Monday, February 6th, 2023
Monday, February 6th, 2023

Breaking News for

Sportsmen Since 1967

Lake Erie Region Fishing Report – July 20th, 2012

• The daily bag limit for walleye on Ohio waters of Lake Erie is six fish per angler with a minimum size limit of 15 inches.
• The daily bag limit for yellow perch is 30 fish per angler on all Ohio waters of Lake Erie.
• The trout and salmon daily bag limit is five  fish per angler through Aug. 31. The minimum size limit for trout and salmon is 12 inches.

Western Basin

Walleye fishing has been fair in the western basin. Fish have been caught by trolling or drifting and casting north of West Sister Island, at the turnaround buoy of the Toledo shipping channel, west of Green Island to Rattlesnake Island, and on the Canadian border west of Gull Island Shoal. Trollers have been using worm harnesses with in-line weights or divers, and also divers with spoons.
Yellow perch fishing has been best around the Toledo water intake, south of “G” can of the Camp Perry firing range, west of Gull Island Shoal, southeast of Kelleys Island, and east of the Kelleys Island airport. Perch spreaders with shiners fished near the bottom produce the most fish.

Central Basin

Walleye fishing has been excellent at the weather buoy near the Canadian line north of Vermilion and nearshore in 15 to 30 feet of water from Cranberry Creek to Old Woman Creek. Fishing has picked up off Cleveland with the best locations in 20 feet of water northeast of Rocky River and in 58 feet of water north of Edgewater Park. There has been excellent fishing, best of the year, in 68-72 feet of water northeast and northwest of Geneva and in 58-62 feet, and 72 feet of water northeast and northwest of Ashtabula. Trollers are using planer boards, Dipsy Divers, Jet Divers and wireline with blue, green, yellow, pink, and purple spoons and stick baits.
Yellow perch fishing has been excellent. The best locations to fish include 40 feet and also 45-46 feet of water north of Edgewater Park, in 38-45 feet of water northwest of Fairport Harbor and in 47-48 feet of water north-northeast of Conneaut. Perch spreaders with shiners fished near the bottom produce the most fish. Shore anglers are catching fish off the Cleveland Piers and at Headlands Beach Pier in Mentor out at the lighthouse. Anglers are using spreaders with shiners and the mornings and evenings have been best. Shore anglers are also catching rock bass off the Cleveland piers.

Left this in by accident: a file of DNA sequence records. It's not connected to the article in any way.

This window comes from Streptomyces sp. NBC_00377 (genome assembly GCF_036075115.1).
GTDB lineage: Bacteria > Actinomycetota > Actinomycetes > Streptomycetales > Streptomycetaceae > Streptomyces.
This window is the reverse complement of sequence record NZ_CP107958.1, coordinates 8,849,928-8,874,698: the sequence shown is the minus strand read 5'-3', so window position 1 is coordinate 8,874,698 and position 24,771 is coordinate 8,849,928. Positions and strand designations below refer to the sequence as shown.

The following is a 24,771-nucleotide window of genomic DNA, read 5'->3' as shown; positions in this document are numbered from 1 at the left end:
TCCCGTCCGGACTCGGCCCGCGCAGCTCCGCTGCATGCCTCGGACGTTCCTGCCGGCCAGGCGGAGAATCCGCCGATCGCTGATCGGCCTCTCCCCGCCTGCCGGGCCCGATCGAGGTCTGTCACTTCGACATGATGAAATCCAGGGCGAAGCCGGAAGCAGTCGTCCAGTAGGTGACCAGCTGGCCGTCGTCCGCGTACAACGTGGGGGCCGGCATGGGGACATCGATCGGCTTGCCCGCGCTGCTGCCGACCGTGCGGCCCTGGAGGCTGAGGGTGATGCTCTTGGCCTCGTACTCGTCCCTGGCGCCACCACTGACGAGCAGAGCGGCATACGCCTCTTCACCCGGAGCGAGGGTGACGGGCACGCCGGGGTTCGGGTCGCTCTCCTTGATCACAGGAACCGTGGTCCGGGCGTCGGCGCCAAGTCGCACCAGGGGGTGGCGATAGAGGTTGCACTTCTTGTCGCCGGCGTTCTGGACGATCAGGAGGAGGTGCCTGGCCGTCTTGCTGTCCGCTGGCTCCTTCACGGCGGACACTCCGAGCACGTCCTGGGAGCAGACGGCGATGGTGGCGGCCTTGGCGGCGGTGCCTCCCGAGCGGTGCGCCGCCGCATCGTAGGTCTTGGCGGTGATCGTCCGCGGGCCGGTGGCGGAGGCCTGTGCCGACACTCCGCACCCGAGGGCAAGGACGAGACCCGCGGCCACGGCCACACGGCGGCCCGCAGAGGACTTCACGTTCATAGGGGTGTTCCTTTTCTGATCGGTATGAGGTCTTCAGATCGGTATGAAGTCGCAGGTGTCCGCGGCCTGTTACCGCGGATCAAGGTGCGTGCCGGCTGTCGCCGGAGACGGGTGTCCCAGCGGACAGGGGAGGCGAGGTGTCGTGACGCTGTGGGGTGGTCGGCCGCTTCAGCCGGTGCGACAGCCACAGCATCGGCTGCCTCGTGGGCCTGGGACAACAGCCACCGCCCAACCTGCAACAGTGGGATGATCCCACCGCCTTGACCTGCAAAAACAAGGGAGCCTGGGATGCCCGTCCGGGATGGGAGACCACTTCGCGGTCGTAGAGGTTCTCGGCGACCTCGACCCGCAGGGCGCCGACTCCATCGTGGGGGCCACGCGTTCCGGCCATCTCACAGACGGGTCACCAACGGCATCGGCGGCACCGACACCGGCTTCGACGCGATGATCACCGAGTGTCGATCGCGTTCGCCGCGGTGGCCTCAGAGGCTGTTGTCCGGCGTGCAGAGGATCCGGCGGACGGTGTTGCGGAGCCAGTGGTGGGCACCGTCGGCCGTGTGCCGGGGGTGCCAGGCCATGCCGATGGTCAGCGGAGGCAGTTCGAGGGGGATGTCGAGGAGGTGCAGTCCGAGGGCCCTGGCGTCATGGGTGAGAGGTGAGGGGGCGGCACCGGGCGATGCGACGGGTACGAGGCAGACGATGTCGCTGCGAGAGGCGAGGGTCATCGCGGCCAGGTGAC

Smallmouth bass fishing has been very good in 15 to 25 feet of water around harbor areas in Cleveland, Fairport Harbor, Geneva, Ashtabula and Conneaut. Fish are being caught using drop shot rigs with rubber worms, soft-craws, leeches, tube jigs and crankbaits. East of Fairport Harbor, anglers are trolling crankbaits in 22-24 feet of water with good success. In the Grand River, anglers are catching smallmouth and some largemouth bass.
White bass anglers are catching fish nearshore in 15-20 feet of water northeast of Gordon Park (Bratenahl), and in 10-15 feet of water north of Eastlake CEI. Look for gulls feeding on schools of shiners at the surface. The white bass will be below the shiners. Shore anglers are catching white bass off the Eastlake CEI breakwall. Anglers are using agitators with jigs tipped with twister tails or using small spoons.
Catfish fishing has slowed down in the Grand River around the Grand River Landing but fish are still being caught. Anglers are using nightcrawlers.
The water temperature as of July 11 was 79 degrees off of Toledo and 76 degrees off of Cleveland, according to the nearshore marine forecast

Share on Social


Hand-Picked For You

Related Articles

WI Daily Update: A CWD first

DNR announces first chronic wasting disease detection in wild deer in this county. Here’s what it means.